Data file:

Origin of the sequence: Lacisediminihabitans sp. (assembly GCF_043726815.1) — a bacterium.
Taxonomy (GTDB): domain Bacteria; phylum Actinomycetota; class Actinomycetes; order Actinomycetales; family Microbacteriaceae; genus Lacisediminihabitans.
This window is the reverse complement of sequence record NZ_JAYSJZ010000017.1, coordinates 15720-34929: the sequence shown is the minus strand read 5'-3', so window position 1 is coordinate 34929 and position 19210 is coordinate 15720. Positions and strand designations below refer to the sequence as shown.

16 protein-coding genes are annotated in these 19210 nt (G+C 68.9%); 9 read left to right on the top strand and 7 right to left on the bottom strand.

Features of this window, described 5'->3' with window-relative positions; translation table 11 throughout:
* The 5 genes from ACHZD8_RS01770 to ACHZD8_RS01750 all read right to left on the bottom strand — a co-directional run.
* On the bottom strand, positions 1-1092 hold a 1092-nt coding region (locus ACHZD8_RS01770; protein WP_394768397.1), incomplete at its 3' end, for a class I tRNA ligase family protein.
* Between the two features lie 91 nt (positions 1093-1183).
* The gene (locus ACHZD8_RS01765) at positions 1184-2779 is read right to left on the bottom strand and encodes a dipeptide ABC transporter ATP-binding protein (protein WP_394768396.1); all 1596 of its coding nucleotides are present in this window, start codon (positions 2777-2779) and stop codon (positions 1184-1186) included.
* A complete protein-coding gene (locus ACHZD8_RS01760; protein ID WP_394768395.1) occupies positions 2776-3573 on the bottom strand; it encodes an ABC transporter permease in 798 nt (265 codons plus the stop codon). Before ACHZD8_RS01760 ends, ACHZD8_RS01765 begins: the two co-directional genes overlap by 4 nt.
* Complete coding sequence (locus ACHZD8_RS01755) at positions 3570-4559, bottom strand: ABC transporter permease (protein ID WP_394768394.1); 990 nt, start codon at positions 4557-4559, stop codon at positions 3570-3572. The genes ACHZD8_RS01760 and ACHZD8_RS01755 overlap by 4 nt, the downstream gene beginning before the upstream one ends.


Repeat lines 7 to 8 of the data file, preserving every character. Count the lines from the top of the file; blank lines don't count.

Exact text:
* On the bottom strand, positions 1-1092 hold a 1092-nt coding region (locus ACHZD8_RS01770; protein WP_394768397.1), incomplete at its 3' end, for a class I tRNA ligase family protein.
* Between the two features lie 91 nt (positions 1093-1183).